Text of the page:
When Tom McArdle first met Tom McCarthy in 2002 for the actor-turned-director’s first film, the delicate grief-riddled drama “The Station Agent,” the two bonded quickly over their shared passion for “Local Hero,” Bill Forsyth’s gentle 1983 comedy about an oil company employee (Peter Riegert) charged by his boss (Burt Lancaster) to establish a refinery in a small fishing village in Scotland who suffers a crisis of conscience once he actually sees the village for himself. Although the film was a reference to the tone McCarthy wanted for his debut, it was an ideal introduction to the four others that followed as well, all revolving around those who summon an inner strength they might not have been aware they had to do what they believe is right in ways that don’t call attention to themselves.
As an editor, McArdle has been similarly modest in his collaborations with McCarthy, crafting quiet but powerful character studies such as “The Visitor” and “Win Win” where the accumulation of small details often amount to big emotional moments. There is no shortage of those in the pair’s latest film “Spotlight,” but there was a greater challenge at hand in dramatizing the Boston Globe’s investigation of Roman Catholic priests hidden by the Church for their egregious sexual misconduct involving the youngest members of their clergy. A story that had been exhaustively reported and easily could be sensationalized, the filmmakers had the daunting task of creating a compelling narrative while sticking to the facts of the grueling process for the four reporters – Walter “Robby” Robinson (Michael Keaton), Sacha Pfeiffer (Rachel McAdams), Mike Rezendes (Mark Ruffalo), Matt Carroll (Brian d’Arcy James)- and their editors Ben Bradlee Jr. (John Slattery) and Marty Baron (Liev Schreiber) who went up against one of their city’s most powerful institutions to report something few in the community were willing to speak about.
Surely much of the film’s elegance comes from the meticulous script penned by McCarthy and Josh Singer, but McArdle’s craftsmanship in the edit plays an equal role in parsing out just enough details to simultaneously inform and intrigue at any specific moment and gives each member of the fine and varied ensemble their due. It turns out that not unlike the Spotlight team that honed their reporting over time, McArdle and McCarthy have been able to do the same with their process of working together over the course of nearly a decade-and-a-half. Recently, McArdle, who has done similarly superlative work in recent years with Lake Bell (“In a World”) and Todd Louiso (“Hello I Must Be Going”) shed light on how that process has been refined over the years, creating the momentum of the reporters’ chase for the truth, and why he’s fond of working with directors who come from an acting background.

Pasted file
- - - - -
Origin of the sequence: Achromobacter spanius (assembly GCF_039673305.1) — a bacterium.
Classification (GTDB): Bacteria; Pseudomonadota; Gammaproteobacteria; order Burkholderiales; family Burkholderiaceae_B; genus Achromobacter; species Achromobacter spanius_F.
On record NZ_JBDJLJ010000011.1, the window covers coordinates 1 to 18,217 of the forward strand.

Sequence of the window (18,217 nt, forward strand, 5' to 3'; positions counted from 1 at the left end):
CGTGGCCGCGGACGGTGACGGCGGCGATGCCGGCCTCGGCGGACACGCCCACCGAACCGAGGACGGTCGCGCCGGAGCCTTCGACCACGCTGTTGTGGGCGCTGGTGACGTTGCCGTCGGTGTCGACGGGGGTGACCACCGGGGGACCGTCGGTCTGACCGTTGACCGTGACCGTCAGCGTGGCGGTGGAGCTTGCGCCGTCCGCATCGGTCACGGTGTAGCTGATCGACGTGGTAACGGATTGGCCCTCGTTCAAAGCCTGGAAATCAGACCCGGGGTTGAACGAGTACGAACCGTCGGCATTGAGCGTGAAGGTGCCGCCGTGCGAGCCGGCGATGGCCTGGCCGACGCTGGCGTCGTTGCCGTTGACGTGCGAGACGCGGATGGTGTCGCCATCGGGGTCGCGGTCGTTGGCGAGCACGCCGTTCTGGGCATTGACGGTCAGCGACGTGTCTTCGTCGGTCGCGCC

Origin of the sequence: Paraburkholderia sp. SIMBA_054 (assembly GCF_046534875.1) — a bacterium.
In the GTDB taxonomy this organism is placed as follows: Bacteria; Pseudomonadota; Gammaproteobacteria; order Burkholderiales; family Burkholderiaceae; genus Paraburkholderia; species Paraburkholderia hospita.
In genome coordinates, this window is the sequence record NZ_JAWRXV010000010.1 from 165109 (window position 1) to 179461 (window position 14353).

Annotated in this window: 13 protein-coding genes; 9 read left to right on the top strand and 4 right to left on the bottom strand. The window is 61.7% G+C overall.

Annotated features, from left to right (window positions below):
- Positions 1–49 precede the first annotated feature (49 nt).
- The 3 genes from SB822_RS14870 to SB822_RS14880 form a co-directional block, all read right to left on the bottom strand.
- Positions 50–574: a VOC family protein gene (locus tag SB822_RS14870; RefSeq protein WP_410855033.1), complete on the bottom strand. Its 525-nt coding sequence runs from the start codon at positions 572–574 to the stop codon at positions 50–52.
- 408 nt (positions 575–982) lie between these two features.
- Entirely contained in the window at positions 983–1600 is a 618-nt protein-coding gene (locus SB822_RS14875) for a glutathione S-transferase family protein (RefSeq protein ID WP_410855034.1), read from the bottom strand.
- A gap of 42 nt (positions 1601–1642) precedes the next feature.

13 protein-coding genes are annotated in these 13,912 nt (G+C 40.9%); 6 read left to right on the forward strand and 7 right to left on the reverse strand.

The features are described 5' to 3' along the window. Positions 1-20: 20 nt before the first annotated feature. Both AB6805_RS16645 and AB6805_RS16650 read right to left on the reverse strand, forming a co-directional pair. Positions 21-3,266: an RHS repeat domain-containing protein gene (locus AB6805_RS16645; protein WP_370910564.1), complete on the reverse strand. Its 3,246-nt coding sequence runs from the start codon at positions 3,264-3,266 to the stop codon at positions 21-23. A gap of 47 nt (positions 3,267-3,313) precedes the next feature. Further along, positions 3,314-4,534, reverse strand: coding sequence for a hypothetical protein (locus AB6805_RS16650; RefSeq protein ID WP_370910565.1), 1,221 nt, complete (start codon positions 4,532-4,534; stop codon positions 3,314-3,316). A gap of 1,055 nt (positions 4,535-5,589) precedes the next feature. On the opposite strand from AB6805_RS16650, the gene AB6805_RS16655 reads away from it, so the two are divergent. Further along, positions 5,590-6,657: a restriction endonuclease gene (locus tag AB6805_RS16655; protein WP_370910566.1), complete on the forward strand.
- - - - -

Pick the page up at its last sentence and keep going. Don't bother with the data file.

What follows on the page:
Since you’ve worked with Tom McCarthy from the start of his directing career, has your collaborative process evolved?
“Spotlight” is our fifth film together and we have gained a lot of experience through the years. We trust each other and have a pretty comfortable collaboration. Our budgets have gone up, which is nice since it lets us have more time in the edit. Also we have developed a working process that we like. One thing that we always do is a two-day pickup shoot in the middle of the edit where we get inserts and transition shots and new pieces for montages and little scenes to fill a hole or add information.
We also like to screen the film every three weeks for a small group in the edit room. We’ll sit behind people and get a feel for their reactions and where the film is playing well or isn’t. Then we’ll talk to them afterwards and get their feedback about what information they’re tracking and what they’re not following. The next day, we will make adjustments based on both the feedback and our gut reactions to the cut.